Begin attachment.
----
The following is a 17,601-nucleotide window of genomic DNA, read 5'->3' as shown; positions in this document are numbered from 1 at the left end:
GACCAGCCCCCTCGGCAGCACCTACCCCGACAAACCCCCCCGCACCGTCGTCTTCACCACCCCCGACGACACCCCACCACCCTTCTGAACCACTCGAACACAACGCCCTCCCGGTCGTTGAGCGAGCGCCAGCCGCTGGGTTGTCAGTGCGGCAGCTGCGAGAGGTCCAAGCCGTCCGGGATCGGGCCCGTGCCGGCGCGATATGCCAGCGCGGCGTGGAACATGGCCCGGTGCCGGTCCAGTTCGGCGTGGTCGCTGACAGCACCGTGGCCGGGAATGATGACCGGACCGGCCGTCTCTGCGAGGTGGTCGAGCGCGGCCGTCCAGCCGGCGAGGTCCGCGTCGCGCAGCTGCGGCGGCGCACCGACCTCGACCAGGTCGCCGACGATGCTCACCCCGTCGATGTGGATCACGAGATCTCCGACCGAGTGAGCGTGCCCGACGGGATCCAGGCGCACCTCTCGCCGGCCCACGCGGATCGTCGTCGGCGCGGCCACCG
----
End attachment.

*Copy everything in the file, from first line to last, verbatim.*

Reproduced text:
The following is a 17,601-nucleotide window of genomic DNA, read 5'->3' as shown; positions in this document are numbered from 1 at the left end:
GACCAGCCCCCTCGGCAGCACCTACCCCGACAAACCCCCCCGCACCGTCGTCTTCACCACCCCCGACGACACCCCACCACCCTTCTGAACCACTCGAACACAACGCCCTCCCGGTCGTTGAGCGAGCGCCAGCCGCTGGGTTGTCAGTGCGGCAGCTGCGAGAGGTCCAAGCCGTCCGGGATCGGGCCCGTGCCGGCGCGATATGCCAGCGCGGCGTGGAACATGGCCCGGTGCCGGTCCAGTTCGGCGTGGTCGCTGACAGCACCGTGGCCGGGAATGATGACCGGACCGGCCGTCTCTGCGAGGTGGTCGAGCGCGGCCGTCCAGCCGGCGAGGTCCGCGTCGCGCAGCTGCGGCGGCGCACCGACCTCGACCAGGTCGCCGACGATGCTCACCCCGTCGATGTGGATCACGAGATCTCCGACCGAGTGAGCGTGCCCGACGGGATCCAGGCGCACCTCTCGCCGGCCCACGCGGATCGTCGTCGGCGCGGCCACCG